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All the Perl that's Practical to Extract and Report

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  • by jdavidb (1361) on 2004.05.12 13:27 (#30726) Homepage Journal

    I wouldn't have ordinarily considered the terminal a tool; to me it's more like air. Gotta have it to work. :)

    I'm kind of surprised to think of what I would list as my most important tools today. If you'd told me this a few years back I never would have guessed it.

    1. Perl (of course)
    2. Cygwin
    3. Cygwin XFree86
    4. ssh
    5. vim (I tried to convert to Emacs in 2002 but got distracted when I was laid off)
    6. CVS (only recently have I finally become an avid CVS user, despite plans to do so for four years
    7. a spreadsheet program; I deliberately cite this generically, even though I am currently using the most popular proprietary spreadsheet package, because to me they are all the same

    Just for fun, I typed:

    history | awk '{print $2}' | sort | uniq -c | sort -n
    on the system I use most and found the following (excerpted):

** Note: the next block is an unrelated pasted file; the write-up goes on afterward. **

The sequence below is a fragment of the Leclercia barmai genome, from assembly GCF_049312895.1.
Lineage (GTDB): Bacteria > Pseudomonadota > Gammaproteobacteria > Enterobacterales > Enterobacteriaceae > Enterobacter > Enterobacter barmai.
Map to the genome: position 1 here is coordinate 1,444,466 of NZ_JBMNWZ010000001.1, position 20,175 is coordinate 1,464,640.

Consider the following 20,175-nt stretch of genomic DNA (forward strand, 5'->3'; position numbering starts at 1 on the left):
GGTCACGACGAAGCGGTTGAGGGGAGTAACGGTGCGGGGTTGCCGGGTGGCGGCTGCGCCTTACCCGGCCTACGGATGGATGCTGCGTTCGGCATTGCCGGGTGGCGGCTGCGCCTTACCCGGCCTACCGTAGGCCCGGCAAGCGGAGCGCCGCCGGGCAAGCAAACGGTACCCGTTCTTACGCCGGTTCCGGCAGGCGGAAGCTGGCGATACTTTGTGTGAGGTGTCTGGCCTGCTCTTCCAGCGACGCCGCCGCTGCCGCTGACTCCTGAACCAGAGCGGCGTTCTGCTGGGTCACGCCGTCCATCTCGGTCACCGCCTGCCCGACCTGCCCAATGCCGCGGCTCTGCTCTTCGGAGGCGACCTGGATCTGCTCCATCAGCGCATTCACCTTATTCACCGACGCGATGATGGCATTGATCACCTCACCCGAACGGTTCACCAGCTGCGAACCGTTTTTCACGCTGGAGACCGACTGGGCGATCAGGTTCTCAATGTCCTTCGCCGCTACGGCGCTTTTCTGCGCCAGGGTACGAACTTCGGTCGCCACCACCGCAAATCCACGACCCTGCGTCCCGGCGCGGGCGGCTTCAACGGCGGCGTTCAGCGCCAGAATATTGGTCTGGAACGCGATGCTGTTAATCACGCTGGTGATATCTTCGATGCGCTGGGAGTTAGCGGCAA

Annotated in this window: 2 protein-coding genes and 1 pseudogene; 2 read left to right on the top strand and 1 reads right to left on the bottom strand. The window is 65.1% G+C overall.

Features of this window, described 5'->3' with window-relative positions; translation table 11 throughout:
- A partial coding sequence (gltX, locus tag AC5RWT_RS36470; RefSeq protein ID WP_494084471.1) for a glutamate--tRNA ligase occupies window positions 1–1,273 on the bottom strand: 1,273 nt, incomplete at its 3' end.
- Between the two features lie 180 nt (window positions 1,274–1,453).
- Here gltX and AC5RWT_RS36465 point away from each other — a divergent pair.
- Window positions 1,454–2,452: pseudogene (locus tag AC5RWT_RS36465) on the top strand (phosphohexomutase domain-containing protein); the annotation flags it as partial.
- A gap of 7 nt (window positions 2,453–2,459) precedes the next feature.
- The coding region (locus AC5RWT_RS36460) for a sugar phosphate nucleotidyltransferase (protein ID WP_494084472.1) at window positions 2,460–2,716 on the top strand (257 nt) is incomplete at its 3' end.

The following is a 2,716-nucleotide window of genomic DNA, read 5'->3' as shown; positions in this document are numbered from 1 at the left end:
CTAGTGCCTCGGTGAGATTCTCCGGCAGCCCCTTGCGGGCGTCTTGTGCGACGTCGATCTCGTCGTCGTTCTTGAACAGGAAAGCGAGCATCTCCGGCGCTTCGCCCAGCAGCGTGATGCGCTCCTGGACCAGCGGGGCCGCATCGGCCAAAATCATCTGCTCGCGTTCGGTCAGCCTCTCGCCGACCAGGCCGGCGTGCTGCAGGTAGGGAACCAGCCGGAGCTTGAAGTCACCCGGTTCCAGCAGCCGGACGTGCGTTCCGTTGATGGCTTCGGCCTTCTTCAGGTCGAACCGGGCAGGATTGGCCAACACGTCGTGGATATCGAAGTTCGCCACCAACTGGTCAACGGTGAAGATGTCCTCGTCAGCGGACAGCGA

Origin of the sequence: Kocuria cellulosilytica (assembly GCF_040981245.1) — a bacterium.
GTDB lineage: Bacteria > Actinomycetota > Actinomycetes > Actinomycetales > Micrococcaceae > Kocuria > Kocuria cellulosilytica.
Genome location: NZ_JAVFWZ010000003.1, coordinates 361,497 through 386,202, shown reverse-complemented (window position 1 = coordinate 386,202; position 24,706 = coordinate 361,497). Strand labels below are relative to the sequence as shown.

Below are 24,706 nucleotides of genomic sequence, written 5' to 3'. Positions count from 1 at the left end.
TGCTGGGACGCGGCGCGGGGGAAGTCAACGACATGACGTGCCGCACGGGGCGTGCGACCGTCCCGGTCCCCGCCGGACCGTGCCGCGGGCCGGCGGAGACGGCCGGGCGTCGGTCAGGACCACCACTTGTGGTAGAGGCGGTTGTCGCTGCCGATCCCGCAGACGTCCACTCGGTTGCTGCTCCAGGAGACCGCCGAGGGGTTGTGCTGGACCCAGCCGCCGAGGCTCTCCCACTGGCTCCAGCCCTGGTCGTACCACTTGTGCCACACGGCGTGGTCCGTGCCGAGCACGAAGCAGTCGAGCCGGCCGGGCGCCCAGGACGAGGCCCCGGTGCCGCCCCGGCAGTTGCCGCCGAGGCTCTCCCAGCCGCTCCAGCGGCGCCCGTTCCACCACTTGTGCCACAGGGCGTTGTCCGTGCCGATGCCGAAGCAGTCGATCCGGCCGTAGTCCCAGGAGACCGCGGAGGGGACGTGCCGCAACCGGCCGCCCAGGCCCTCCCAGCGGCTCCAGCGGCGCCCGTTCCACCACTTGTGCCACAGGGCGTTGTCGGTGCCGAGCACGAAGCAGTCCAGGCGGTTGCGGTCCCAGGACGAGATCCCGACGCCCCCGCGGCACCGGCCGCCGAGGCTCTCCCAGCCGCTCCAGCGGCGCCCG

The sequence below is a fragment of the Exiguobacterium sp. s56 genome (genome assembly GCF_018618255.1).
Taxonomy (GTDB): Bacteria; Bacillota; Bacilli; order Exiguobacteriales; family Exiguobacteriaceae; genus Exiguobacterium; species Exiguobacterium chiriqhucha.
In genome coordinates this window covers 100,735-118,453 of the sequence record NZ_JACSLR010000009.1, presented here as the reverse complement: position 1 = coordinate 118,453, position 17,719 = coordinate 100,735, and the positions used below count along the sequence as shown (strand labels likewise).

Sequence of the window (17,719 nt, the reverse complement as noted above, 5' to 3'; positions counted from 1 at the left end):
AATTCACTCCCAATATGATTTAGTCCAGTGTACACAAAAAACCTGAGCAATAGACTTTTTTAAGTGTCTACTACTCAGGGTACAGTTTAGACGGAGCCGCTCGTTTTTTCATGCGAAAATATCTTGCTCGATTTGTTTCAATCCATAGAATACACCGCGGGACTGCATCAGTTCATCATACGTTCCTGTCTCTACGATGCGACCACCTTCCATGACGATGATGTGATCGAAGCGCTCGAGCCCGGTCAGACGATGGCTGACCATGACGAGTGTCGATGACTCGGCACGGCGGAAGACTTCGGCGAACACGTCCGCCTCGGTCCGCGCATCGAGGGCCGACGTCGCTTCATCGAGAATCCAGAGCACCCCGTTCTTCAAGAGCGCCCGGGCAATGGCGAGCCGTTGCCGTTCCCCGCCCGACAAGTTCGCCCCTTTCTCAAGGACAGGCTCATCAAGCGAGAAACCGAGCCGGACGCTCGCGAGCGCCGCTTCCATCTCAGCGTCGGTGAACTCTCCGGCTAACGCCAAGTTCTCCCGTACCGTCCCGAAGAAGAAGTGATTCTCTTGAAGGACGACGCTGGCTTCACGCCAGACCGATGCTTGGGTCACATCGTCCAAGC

• 8 du
    • 10 rm
    • 14 more
    • 23 perl5.6.1 (I always type the version number because of systems I've been on where I had to use multiple versions; yes, it stinks that I'm using 5.6.1; it's not by choice)
    • 24 su
    • 26 grep
    • 27 sqlplus
    • 38 ls
    • 44 cd (that's not a tool; it's a shell builtin :) )
    • 69 cvs
    • 93 vi

    It was interesting to me, at any rate. vi is vim, of course. I wasn't surprised to see it and cvs come out on top.

    J. David works really hard, has a passion for writing good software, and knows many of the world's best Perl programmers
    • I was using this...

      cat .bash_history|perl -ne 'm/^[a-z]+/&&$_{$&}++&&$t++}for(sort{$_{$a}$_{$b}}keys%_){$c++;print sprintf"$_\t$_{$_}\t%2.2f%\n",($_{$_}*100/$t)'

      • Which is very, very stupid, now that I look at the code... :-|

        Man... did I really do that? :-| When? :-| How? :-| Why??? :-|
    • Until tool number 6, I can guess what your daily work deals with, but when you cite spreadsheets, I don't have ideas about how you use them. I am always interested in ways to increase productivity and limit efforts: what do you use spreadsheets for?
      • Heh. Mostly for reporting my todo list and status to my boss. :) But also as an output format for my users and stuff like that. To be honest, I don't personally use them for much that could be described as technical.

        Reviewing my tool list, it also doesn't show the large usage of Oracle.

        J. David works really hard, has a passion for writing good software, and knows many of the world's best Perl programmers